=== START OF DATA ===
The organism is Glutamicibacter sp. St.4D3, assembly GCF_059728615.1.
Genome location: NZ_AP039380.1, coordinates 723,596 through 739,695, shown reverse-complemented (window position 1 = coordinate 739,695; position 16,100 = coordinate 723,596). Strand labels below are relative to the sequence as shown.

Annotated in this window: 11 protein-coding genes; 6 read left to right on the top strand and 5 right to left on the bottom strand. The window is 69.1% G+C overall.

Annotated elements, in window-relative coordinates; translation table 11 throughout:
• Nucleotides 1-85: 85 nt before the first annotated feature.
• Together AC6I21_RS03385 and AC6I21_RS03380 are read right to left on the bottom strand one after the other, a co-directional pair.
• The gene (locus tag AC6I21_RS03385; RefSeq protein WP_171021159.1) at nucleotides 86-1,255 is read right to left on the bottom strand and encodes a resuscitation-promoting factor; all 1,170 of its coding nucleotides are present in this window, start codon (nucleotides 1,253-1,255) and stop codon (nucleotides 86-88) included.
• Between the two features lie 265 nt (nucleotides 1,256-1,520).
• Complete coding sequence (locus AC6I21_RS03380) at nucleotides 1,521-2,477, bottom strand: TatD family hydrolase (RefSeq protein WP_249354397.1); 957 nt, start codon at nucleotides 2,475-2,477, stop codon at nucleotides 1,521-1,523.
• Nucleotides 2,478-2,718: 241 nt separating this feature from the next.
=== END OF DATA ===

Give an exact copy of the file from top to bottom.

The organism is Glutamicibacter sp. St.4D3, assembly GCF_059728615.1.
Genome location: NZ_AP039380.1, coordinates 723,596 through 739,695, shown reverse-complemented (window position 1 = coordinate 739,695; position 16,100 = coordinate 723,596). Strand labels below are relative to the sequence as shown.

Annotated in this window: 11 protein-coding genes; 6 read left to right on the top strand and 5 right to left on the bottom strand. The window is 69.1% G+C overall.

Annotated elements, in window-relative coordinates; translation table 11 throughout:
• Nucleotides 1-85: 85 nt before the first annotated feature.
• Together AC6I21_RS03385 and AC6I21_RS03380 are read right to left on the bottom strand one after the other, a co-directional pair.
• The gene (locus tag AC6I21_RS03385; RefSeq protein WP_171021159.1) at nucleotides 86-1,255 is read right to left on the bottom strand and encodes a resuscitation-promoting factor; all 1,170 of its coding nucleotides are present in this window, start codon (nucleotides 1,253-1,255) and stop codon (nucleotides 86-88) included.
• Between the two features lie 265 nt (nucleotides 1,256-1,520).
• Complete coding sequence (locus AC6I21_RS03380) at nucleotides 1,521-2,477, bottom strand: TatD family hydrolase (RefSeq protein WP_249354397.1); 957 nt, start codon at nucleotides 2,475-2,477, stop codon at nucleotides 1,521-1,523.
• Nucleotides 2,478-2,718: 241 nt separating this feature from the next.